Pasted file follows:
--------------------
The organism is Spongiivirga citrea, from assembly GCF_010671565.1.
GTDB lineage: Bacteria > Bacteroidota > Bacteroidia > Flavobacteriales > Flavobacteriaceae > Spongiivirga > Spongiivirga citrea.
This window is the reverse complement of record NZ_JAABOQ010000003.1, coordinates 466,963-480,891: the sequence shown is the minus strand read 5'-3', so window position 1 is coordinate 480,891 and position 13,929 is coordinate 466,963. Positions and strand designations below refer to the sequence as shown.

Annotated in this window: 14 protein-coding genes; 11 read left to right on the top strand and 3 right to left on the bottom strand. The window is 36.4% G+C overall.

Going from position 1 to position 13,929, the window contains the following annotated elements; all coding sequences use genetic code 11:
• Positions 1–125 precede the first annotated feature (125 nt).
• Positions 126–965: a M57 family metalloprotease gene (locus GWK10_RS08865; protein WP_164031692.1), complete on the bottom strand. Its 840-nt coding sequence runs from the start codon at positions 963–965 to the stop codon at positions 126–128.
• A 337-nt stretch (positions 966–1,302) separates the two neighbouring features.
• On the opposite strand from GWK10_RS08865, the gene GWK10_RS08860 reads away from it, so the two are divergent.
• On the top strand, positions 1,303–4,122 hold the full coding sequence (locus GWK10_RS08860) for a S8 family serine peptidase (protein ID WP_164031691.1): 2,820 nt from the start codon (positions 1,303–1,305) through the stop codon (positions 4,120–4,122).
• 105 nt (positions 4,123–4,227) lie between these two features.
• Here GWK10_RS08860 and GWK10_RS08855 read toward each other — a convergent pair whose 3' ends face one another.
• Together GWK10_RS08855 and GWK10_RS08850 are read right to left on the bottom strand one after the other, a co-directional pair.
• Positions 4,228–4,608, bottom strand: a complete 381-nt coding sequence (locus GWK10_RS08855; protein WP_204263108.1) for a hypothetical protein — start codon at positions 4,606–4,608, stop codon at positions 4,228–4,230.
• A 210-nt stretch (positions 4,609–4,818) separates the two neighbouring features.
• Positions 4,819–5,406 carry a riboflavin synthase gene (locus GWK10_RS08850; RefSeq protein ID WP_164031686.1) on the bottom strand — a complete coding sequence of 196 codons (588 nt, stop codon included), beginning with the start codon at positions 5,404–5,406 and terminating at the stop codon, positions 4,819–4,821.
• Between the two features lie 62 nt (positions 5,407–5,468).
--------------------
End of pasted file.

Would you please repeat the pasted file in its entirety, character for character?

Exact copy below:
The organism is Spongiivirga citrea, from assembly GCF_010671565.1.
GTDB lineage: Bacteria > Bacteroidota > Bacteroidia > Flavobacteriales > Flavobacteriaceae > Spongiivirga > Spongiivirga citrea.
This window is the reverse complement of record NZ_JAABOQ010000003.1, coordinates 466,963-480,891: the sequence shown is the minus strand read 5'-3', so window position 1 is coordinate 480,891 and position 13,929 is coordinate 466,963. Positions and strand designations below refer to the sequence as shown.

Annotated in this window: 14 protein-coding genes; 11 read left to right on the top strand and 3 right to left on the bottom strand. The window is 36.4% G+C overall.

Going from position 1 to position 13,929, the window contains the following annotated elements; all coding sequences use genetic code 11:
• Positions 1–125 precede the first annotated feature (125 nt).
• Positions 126–965: a M57 family metalloprotease gene (locus GWK10_RS08865; protein WP_164031692.1), complete on the bottom strand. Its 840-nt coding sequence runs from the start codon at positions 963–965 to the stop codon at positions 126–128.
• A 337-nt stretch (positions 966–1,302) separates the two neighbouring features.
• On the opposite strand from GWK10_RS08865, the gene GWK10_RS08860 reads away from it, so the two are divergent.
• On the top strand, positions 1,303–4,122 hold the full coding sequence (locus GWK10_RS08860) for a S8 family serine peptidase (protein ID WP_164031691.1): 2,820 nt from the start codon (positions 1,303–1,305) through the stop codon (positions 4,120–4,122).
• 105 nt (positions 4,123–4,227) lie between these two features.
• Here GWK10_RS08860 and GWK10_RS08855 read toward each other — a convergent pair whose 3' ends face one another.
• Together GWK10_RS08855 and GWK10_RS08850 are read right to left on the bottom strand one after the other, a co-directional pair.
• Positions 4,228–4,608, bottom strand: a complete 381-nt coding sequence (locus GWK10_RS08855; protein WP_204263108.1) for a hypothetical protein — start codon at positions 4,606–4,608, stop codon at positions 4,228–4,230.
• A 210-nt stretch (positions 4,609–4,818) separates the two neighbouring features.
• Positions 4,819–5,406 carry a riboflavin synthase gene (locus GWK10_RS08850; RefSeq protein ID WP_164031686.1) on the bottom strand — a complete coding sequence of 196 codons (588 nt, stop codon included), beginning with the start codon at positions 5,404–5,406 and terminating at the stop codon, positions 4,819–4,821.
• Between the two features lie 62 nt (positions 5,407–5,468).